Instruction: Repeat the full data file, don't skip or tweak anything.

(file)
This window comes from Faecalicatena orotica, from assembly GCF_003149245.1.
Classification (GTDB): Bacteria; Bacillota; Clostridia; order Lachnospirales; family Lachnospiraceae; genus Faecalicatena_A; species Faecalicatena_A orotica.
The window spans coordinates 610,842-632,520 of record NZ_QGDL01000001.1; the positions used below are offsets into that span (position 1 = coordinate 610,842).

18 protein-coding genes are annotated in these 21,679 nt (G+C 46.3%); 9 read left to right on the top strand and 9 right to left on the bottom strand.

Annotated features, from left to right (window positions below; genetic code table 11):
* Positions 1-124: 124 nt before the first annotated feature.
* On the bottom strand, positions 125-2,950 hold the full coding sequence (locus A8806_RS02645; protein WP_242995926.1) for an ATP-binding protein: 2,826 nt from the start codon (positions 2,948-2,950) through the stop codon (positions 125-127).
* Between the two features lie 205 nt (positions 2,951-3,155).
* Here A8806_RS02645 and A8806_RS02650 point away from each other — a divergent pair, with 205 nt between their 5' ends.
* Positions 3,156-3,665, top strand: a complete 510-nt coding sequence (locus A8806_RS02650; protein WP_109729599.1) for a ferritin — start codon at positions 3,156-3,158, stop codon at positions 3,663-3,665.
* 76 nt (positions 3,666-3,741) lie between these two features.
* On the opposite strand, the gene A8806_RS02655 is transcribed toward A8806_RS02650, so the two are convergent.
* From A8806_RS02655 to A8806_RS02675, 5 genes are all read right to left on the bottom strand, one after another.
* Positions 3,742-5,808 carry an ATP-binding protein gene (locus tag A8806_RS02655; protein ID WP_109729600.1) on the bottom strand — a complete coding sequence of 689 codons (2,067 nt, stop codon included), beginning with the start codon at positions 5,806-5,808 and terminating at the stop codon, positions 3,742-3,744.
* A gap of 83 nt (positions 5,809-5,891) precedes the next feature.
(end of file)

This window comes from Faecalicatena orotica, from assembly GCF_003149245.1.
Classification (GTDB): Bacteria; Bacillota; Clostridia; order Lachnospirales; family Lachnospiraceae; genus Faecalicatena_A; species Faecalicatena_A orotica.
The window spans coordinates 610,842-632,520 of record NZ_QGDL01000001.1; the positions used below are offsets into that span (position 1 = coordinate 610,842).

18 protein-coding genes are annotated in these 21,679 nt (G+C 46.3%); 9 read left to right on the top strand and 9 right to left on the bottom strand.

Annotated features, from left to right (window positions below; genetic code table 11):
* Positions 1-124: 124 nt before the first annotated feature.
* On the bottom strand, positions 125-2,950 hold the full coding sequence (locus A8806_RS02645; protein WP_242995926.1) for an ATP-binding protein: 2,826 nt from the start codon (positions 2,948-2,950) through the stop codon (positions 125-127).
* Between the two features lie 205 nt (positions 2,951-3,155).
* Here A8806_RS02645 and A8806_RS02650 point away from each other — a divergent pair, with 205 nt between their 5' ends.
* Positions 3,156-3,665, top strand: a complete 510-nt coding sequence (locus A8806_RS02650; protein WP_109729599.1) for a ferritin — start codon at positions 3,156-3,158, stop codon at positions 3,663-3,665.
* 76 nt (positions 3,666-3,741) lie between these two features.
* On the opposite strand, the gene A8806_RS02655 is transcribed toward A8806_RS02650, so the two are convergent.
* From A8806_RS02655 to A8806_RS02675, 5 genes are all read right to left on the bottom strand, one after another.
* Positions 3,742-5,808 carry an ATP-binding protein gene (locus tag A8806_RS02655; protein ID WP_109729600.1) on the bottom strand — a complete coding sequence of 689 codons (2,067 nt, stop codon included), beginning with the start codon at positions 5,806-5,808 and terminating at the stop codon, positions 3,742-3,744.
* A gap of 83 nt (positions 5,809-5,891) precedes the next feature.